Flashcards in Diabetes Management Deck (44):
What is first line for the management of type 2 diabetes?
What is the NICE guideline for target HbA1c?
How should choice of diabetes medications be decided?
According to the needs of the pt as well as b mechanism of action of drug and NICE guidelines
What is firstline drug treatment offered for T2DM in adults?
What do we do if a T2DM pt is symptomatically hyperglycaemic?
Rescue therapy - consider insulin or a sulfonylurea. Review meds once blood glucose back under control
How should metformin be started? Why?
Gradual dose increase over several weeks
Minimise risk of GI side effects
If an adult with T2DM experiences side-effects on standard release metformin, what can we do?
Condiser modified-release metformin
If initial treatment of T2DM isn't sufficient to keep HbA1c below 7.5%, what do we do?
1st intensification - metformin dual therapy with DPP-4i, pioglitazone, an SU, or an SGLT-2
What do we work for with the pt after the 1st intensification?
HbA1c of 7.0% or 53mmol/mol
How do we decide which agent to use with metformin in the first intensification of diabetes management?
Depends on the pt, their co-morbidities, and their tolerance of the agents
For the Second intensification of drug treatment, what combinations can we use?
-Metformin, DPP-4 inhibitor, and a SU
-Metformin, piolglitazone, and a SU
-Insulin based treatment
What HbA1c indicates that second intensification is needed?
7.5% or 58mmol/mol
How does metformin work?
-Reduces hepatic glucose production
-Decreases insulin resistance
-Reduced GI absorption of carbohydrates
What are the side effects of metformin?
-GI upset in 20% of pts
-Lactic acidosis if pt has renal or liver failure
-Reduced vit b12 absorption - rarely clinically relevant
When is metformin contra-indicated?
Tissue hypoxia i.e. around the time of an MI
Significant co-morbidities like major organ failure
What dose range do we give metformin in?
500mg - 2.5g
How do sulphonylureas work?
Stimulate insulin secretion, very effectively
What are the benefits of sulphonylureas?
Decreased CV risk
What are the side effects of sulphonylureas?
How do glitazones (TZDs) work?
-Increase insulin sensitiviy in muscle and adipose
-Decrease hepatic glucose output
-Bind to and activate PPARs
What are the side effects of pioglitazone?
Effects on bone metabolism
?Rsik of bladder cancer
How do GLP1 therapies work?
Hormone that affects glucose metabolism:
-Amplifies insulin release due to glucose
-Inhibits glucagon release
-Slows gastric emptying
What is GLP-1 in the body?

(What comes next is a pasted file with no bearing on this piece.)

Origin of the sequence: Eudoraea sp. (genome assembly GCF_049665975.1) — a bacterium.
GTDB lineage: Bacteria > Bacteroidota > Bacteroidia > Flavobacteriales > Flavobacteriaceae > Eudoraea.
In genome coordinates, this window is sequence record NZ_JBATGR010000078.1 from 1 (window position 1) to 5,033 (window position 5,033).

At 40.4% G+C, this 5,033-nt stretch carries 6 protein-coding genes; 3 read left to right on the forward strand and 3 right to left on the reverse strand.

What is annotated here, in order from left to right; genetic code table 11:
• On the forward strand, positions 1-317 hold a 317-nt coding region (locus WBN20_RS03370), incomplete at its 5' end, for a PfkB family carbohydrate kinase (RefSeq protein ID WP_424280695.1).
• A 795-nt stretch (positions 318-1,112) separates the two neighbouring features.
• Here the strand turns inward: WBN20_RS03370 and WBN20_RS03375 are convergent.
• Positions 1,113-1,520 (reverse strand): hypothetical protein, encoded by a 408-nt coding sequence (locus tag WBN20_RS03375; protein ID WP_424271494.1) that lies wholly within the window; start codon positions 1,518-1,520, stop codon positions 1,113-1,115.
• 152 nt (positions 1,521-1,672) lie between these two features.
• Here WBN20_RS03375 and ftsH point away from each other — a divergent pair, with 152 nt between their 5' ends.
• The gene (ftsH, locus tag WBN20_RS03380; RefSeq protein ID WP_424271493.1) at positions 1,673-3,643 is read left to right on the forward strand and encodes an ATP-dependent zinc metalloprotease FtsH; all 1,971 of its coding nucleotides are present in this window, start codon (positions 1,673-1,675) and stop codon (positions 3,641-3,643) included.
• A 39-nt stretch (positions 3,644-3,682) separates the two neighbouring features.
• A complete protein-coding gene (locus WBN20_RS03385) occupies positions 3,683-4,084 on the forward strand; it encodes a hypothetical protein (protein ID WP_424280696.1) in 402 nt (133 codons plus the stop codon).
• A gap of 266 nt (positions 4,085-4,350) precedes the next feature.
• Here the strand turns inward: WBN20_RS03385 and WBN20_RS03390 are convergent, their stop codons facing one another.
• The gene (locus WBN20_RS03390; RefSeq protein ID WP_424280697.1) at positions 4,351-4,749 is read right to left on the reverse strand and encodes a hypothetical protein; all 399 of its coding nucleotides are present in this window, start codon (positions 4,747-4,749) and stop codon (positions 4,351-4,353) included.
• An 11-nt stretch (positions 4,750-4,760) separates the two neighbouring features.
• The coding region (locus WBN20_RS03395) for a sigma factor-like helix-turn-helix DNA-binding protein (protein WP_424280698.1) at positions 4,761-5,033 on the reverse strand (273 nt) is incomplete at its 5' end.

Potent incretin hormone released by the gut
What are the side effetcs of GLP1 therapies?
Changes in bowel habit
How else can we target GLP-1 for diabetes medication?
GLP-1 receptor agonists - mimic natural GLP-1
How do DPP-4 inhibitors work?
Inhibit DPP4 which normally breaks down GLP-1, so more native GLP-1 is available.
What is the suffix used to indicate a drug is a DPP-4 inhibitor?
Which diabetic drugs are weight neutral?
GLP-1 receptor agonists
Which diabetic drugs can cause weight gain?
Which diabetic drugs are the best for weight loss?
Where do SGLT2 inhibitors work?
In the kideny on the SGLT2 cotransporters in the PCT
How do SGLT2 inhibitors work essentially?
Block the channel so glucose cannot be reabsorbed. Basically you end up weeing out all the glucose.
What are the side effects of SGLT2 inhibitors?
Dehydration, UTI, candida infection.
Also weight loss, but thats a good one really.
What does insulin do within the body?
Stimulates glucose uptake into liver, muscle, and adipose tisue, inhibits hepatic gluconeogenesis, and promotes the uptake of fat.
What is the ideal insulin regime?
One that mimics normal physiological insulin secretion, with peaks after meals and snacks etc.
Why is it a good thing there are so many types of insulin therapy available?
Can tailor treatment to the pt and manage lots of different situations
Why is it a bad thing there are so many types of insulin therapy available?
There are many many types so prescribing errors are common.
What changes can we make to the structure of insulin, and what effect does it have?
We can change the sequence of amino acids in the B26-30 region of the insulin chain to make it faster or slower to absorb
What are the 6 broad categories of insulin?
Also combined therapy is a cheeky seventh
How does an insulin pump work?
Sensor detects blood glucose level and injects the appropriate amount of insulin at a threshold. Varied amounts of insulin can be injected.
What are the adverse effects of insulin?
Which type of insulin is often injected before meals? Tell me about these drugs.
Rapid acting e.g. Humalog, novorapid.
Acts within 15 minutes, peaks at 60. Lasts for 4-6 hours.
Which type of insulin is often several times throughout the day to cover meals? Tell me about these drugs.
Short acting e.g. Actrapid, Humulin S.
Acts within 30-60 mins, peaks at 2-3 hours. Lasts 8-10 hours.